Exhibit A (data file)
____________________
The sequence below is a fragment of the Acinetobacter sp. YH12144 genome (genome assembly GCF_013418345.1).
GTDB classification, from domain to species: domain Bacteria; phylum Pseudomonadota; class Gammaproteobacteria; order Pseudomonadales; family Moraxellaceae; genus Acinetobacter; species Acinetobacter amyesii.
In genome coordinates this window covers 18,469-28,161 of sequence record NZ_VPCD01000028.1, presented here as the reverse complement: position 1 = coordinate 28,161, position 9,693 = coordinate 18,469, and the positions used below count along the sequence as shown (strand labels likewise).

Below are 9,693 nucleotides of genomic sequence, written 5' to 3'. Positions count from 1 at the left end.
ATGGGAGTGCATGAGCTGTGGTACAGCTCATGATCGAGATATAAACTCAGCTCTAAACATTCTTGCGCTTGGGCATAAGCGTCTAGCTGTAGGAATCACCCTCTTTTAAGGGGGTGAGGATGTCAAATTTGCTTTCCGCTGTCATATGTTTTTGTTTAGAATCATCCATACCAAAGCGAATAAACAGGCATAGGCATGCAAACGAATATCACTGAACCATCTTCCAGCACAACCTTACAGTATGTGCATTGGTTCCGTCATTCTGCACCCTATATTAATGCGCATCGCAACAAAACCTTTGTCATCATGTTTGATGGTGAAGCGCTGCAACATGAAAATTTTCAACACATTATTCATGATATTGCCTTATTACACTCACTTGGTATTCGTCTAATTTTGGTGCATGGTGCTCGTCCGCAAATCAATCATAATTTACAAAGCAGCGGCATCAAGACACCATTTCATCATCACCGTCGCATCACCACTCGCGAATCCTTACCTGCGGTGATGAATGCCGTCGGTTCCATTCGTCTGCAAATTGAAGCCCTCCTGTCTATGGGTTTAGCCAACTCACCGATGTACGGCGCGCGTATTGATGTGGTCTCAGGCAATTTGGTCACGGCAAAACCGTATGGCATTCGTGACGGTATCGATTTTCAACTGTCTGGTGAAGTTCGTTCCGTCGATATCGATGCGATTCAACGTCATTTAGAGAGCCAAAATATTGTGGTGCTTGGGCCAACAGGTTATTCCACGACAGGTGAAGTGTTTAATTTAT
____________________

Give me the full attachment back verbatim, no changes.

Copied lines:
The sequence below is a fragment of the Acinetobacter sp. YH12144 genome (genome assembly GCF_013418345.1).
GTDB classification, from domain to species: domain Bacteria; phylum Pseudomonadota; class Gammaproteobacteria; order Pseudomonadales; family Moraxellaceae; genus Acinetobacter; species Acinetobacter amyesii.
In genome coordinates this window covers 18,469-28,161 of sequence record NZ_VPCD01000028.1, presented here as the reverse complement: position 1 = coordinate 28,161, position 9,693 = coordinate 18,469, and the positions used below count along the sequence as shown (strand labels likewise).

Below are 9,693 nucleotides of genomic sequence, written 5' to 3'. Positions count from 1 at the left end.
ATGGGAGTGCATGAGCTGTGGTACAGCTCATGATCGAGATATAAACTCAGCTCTAAACATTCTTGCGCTTGGGCATAAGCGTCTAGCTGTAGGAATCACCCTCTTTTAAGGGGGTGAGGATGTCAAATTTGCTTTCCGCTGTCATATGTTTTTGTTTAGAATCATCCATACCAAAGCGAATAAACAGGCATAGGCATGCAAACGAATATCACTGAACCATCTTCCAGCACAACCTTACAGTATGTGCATTGGTTCCGTCATTCTGCACCCTATATTAATGCGCATCGCAACAAAACCTTTGTCATCATGTTTGATGGTGAAGCGCTGCAACATGAAAATTTTCAACACATTATTCATGATATTGCCTTATTACACTCACTTGGTATTCGTCTAATTTTGGTGCATGGTGCTCGTCCGCAAATCAATCATAATTTACAAAGCAGCGGCATCAAGACACCATTTCATCATCACCGTCGCATCACCACTCGCGAATCCTTACCTGCGGTGATGAATGCCGTCGGTTCCATTCGTCTGCAAATTGAAGCCCTCCTGTCTATGGGTTTAGCCAACTCACCGATGTACGGCGCGCGTATTGATGTGGTCTCAGGCAATTTGGTCACGGCAAAACCGTATGGCATTCGTGACGGTATCGATTTTCAACTGTCTGGTGAAGTTCGTTCCGTCGATATCGATGCGATTCAACGTCATTTAGAGAGCCAAAATATTGTGGTGCTTGGGCCAACAGGTTATTCCACGACAGGTGAAGTGTTTAATTTAT